the CBA the law still considers the same as continuing in force and effect until a new CBA shall have been validly
executed.9 Hence, the contract bar rule still applies.10 The purpose is to ensure stability in the relationship of the
workers and the company by preventing frequent modifications of any CBA earlier entered into by them in good faith
and for the stipulated original period.

In the case at bar, the lifetime of the previous CBA was from 1989-1994.1wphi1 The petition for certification election
by ACEC, allegedly a legitimate labor organization, was filed with the Department of Labor and Employment (DOLE)
only on May 26, 1996. Clearly, the petition was filed outside the sixty-day freedom period. Hence, the filing thereof
was barred by the existence of a valid and existing collective bargaining agreement. Consequently, there is no
legitimate representation issue and, as such, the filing of the petition for certification election did not constitute a bar
to the ongoing negotiation.

2. The factual backdrop of the termination of Ms. Ambas leads us to no other conclusion that she was dismissed in
order to strip the union of a leader who would fight for the right of her co-workers at the bargaining table. Ms. Ambas,
at the time of her dismissal, had been working for the petitioner for ten (10) years already. In fact, she was a recipient
of a loyalty award. Moreover, for the past ten (10) years her working schedule was from Monday to Friday. However,
things began to change when she was elected as union president and when she started negotiating for a new CBA.
Thus, it was when she was the union president and during the period of tense and difficult negotiations when her
work schedule was altered from Mondays to Fridays to Tuesdays to Saturdays. When she did not budge, although
her schedule was changed, she was outrightly dismissed for alleged insubordination.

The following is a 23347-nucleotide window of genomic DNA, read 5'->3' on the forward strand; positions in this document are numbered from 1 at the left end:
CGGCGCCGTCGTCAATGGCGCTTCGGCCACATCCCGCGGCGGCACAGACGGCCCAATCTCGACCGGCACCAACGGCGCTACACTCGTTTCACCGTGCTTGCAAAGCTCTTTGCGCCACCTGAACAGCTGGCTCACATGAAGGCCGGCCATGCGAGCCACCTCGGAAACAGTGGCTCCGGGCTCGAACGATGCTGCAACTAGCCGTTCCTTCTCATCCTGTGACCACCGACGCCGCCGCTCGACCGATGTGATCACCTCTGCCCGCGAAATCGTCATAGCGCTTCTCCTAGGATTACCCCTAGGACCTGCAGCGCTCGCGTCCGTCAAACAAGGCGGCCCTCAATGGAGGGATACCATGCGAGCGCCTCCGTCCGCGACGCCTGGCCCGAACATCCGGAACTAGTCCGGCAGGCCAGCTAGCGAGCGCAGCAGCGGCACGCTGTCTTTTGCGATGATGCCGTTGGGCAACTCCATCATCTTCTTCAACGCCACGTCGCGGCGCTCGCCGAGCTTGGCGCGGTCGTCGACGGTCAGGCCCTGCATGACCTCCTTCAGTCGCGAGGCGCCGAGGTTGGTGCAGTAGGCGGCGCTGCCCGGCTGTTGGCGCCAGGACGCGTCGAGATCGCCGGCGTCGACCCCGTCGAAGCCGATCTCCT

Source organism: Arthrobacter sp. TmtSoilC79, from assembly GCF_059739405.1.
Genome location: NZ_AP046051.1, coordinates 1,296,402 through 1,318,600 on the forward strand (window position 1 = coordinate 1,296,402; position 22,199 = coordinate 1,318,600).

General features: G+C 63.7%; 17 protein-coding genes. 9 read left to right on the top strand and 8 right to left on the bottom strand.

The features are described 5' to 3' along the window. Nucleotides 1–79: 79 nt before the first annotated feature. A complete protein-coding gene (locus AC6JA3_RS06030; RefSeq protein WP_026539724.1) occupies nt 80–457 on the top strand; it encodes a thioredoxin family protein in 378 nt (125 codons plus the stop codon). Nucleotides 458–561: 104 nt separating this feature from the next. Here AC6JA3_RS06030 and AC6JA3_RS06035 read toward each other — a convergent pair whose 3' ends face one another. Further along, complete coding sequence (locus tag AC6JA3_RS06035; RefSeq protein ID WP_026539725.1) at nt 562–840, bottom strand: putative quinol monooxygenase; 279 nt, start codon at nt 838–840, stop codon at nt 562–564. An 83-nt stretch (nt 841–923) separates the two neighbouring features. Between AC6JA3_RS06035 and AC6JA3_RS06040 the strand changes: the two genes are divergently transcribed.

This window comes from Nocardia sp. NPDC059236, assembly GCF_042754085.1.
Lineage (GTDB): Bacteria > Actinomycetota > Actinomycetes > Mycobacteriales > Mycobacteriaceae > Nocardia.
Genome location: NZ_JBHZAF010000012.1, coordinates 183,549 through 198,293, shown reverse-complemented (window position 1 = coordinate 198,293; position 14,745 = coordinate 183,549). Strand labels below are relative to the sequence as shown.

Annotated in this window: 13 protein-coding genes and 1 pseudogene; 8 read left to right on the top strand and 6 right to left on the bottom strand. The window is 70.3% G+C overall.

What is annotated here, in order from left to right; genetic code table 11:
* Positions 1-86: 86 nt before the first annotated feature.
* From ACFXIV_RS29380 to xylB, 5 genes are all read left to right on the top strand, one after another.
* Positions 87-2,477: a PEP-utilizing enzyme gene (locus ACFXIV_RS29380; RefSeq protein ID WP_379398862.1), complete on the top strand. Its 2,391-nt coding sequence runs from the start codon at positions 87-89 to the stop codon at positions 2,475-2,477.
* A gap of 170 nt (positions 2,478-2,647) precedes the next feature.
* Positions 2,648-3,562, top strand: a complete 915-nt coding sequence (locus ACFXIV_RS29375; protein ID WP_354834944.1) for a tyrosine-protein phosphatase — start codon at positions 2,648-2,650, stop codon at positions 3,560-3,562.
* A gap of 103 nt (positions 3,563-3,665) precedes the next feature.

Admittedly, management has the prerogative to discipline its employees for insubordination. But when the exercise
of such management right tends to interfere with the employees' right to self-organization, it amounts to
union-busting and is therefore a prohibited act. The dismissal of Ms. Ambas was clearly designed to frustrate the
Union in its desire to forge a new CBA with the College that is reflective of the true wishes and aspirations of the
Union members. Her dismissal was merely a subterfuge to get rid of her, which smacks of a pre-conceived plan to
oust her from the premises of the College. It has the effect of busting the Union, stripping it of its strong-willed
leadership. When management refused to treat the charge of insubordination as a grievance within the scope of the
Grievance Machinery, the action of the College in finally dismissing her from the service became arbitrary, capricious
and whimsical, and therefore violated Ms. Ambas' right to due process."

Article 234 amended by RA 9481 (May 25, 2007)

1. MARIWASA SIAM CERAMICS v. SEC. OF LABOR


G.R. No. 183317 December 21, 2009

DOCTRINE:
In case the applicant is an independent union, the names of all its members comprising at least twenty percent (20%)
of all the employees in the bargaining unit where it seeks to operate is one of the requirements of registration of a
labor organization.

FACTS:
Samahan Ng Mga Manggagawa Sa Mariwasa Siam Ceramics, Inc was issued a Certificate of Registration as a
legitimate labor organization. Mariwasa Siam Ceramics, Inc. filed a Petition for Cancellation of Union Registration